4. Tinkertown Museum (Sandia Park, N.M.)
Surely unlike anything you've seen, the Tinkertown Museum "folk art environment" includes a massive collection of carved wooden figures, mechanized dioramas and funky Americana begun by a man named Ross Ward back in 1962. It's now a weirdly compelling must-see for roadside attraction buffs, just a half-hour drive from Albuquerque — and very far from normal.
5. Spark Museum of Electrical Invention (Bellingham, Wash.)
The Spark Museum of Electrical Invention has a lightbulb made by Thomas Edison (it's burned out), antique radios, vacuum tubes, telegraphs, a static electricity laboratory and a replica of the Titanic radio room. But the biggest attraction here is the Lightning Cage, a screened metal ball in which visitors sit while a Teslacoil bombards them with bolts of electricity. Don't worry, it doesn't hurt.
6. Titan Missile Museum (Sahuarita, Ariz.)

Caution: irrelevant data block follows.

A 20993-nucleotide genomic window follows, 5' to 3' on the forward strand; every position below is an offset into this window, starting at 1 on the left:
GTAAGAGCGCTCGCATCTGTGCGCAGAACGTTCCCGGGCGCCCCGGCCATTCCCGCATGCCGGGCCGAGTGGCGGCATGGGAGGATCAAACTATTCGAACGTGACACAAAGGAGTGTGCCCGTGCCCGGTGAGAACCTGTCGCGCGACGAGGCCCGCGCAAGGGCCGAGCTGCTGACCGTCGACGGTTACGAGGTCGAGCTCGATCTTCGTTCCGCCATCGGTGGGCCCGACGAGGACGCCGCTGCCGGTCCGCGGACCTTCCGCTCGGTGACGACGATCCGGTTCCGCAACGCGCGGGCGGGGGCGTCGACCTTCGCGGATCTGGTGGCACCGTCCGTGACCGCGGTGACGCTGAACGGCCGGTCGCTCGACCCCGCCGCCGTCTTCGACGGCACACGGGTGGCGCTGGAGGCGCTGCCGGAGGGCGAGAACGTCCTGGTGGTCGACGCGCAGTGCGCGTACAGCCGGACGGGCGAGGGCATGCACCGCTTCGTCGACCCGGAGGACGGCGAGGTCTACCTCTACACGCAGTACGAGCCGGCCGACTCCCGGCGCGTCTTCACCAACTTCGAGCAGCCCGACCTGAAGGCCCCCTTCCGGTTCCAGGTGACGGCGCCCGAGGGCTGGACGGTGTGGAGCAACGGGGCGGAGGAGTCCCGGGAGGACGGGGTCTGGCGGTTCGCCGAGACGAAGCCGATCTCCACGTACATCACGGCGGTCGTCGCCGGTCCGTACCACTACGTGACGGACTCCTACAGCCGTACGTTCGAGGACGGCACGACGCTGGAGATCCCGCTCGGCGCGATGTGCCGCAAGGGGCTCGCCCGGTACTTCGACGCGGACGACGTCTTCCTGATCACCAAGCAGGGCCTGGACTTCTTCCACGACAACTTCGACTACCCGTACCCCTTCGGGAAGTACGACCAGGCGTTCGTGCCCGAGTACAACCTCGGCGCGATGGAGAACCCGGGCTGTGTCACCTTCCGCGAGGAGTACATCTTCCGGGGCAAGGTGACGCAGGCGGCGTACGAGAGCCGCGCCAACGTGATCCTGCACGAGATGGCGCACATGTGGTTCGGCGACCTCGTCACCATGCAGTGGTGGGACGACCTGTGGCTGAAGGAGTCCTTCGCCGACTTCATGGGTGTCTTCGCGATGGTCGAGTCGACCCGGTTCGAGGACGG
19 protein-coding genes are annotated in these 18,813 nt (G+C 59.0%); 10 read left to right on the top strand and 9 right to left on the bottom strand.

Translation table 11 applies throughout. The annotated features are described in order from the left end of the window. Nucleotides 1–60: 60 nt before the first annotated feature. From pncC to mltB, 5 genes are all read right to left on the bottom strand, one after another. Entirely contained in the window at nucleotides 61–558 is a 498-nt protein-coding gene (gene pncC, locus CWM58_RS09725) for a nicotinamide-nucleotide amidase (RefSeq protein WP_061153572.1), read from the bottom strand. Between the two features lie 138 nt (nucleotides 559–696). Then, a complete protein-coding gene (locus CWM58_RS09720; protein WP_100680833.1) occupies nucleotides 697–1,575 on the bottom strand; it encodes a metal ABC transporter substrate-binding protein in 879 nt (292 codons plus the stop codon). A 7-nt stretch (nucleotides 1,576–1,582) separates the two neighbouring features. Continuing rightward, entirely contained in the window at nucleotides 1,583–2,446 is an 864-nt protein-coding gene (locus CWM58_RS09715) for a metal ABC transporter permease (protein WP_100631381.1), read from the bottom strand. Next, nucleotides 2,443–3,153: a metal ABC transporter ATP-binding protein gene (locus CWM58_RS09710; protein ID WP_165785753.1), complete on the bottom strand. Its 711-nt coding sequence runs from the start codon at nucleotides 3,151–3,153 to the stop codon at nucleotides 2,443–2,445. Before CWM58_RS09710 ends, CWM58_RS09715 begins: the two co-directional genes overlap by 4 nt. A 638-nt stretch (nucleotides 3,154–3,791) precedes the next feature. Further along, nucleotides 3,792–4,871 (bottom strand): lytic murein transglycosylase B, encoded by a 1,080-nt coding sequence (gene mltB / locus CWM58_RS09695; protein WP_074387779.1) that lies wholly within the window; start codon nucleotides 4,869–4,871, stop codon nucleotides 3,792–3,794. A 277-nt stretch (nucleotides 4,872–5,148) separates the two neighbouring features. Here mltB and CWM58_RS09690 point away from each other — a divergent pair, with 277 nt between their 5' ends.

Enter the Titan Missile Museum through the concrete-reinforced belly of an atomic missile launch base for the chance to see a decommissioned intercontinental ballistic missile in its silo — a powerful memento from the Cold War. On hour-long tours a guide will sometimes offer a visitor the chance to turn the actual key that once would have led to mutually assured destruction.
7. The Gilmore Car Museum (Hickory Corners, Mich.)
A small-town guy named Donald S. Gilmore started this collection of vintage cars 50 years ago, and now the Gilmore Car Museum is a key stop for auto geeks and nostalgia trippers. The museum displays some 400 cars and motorcycles, including rarities like the 1911 Stanley Steamer. You can also check out a re-created service station, circa 1930; a London double-decker bus and an authentic 1941 diner.
Christina Ianzito writes on travel, entertainment and lifestyle for AARP Media.
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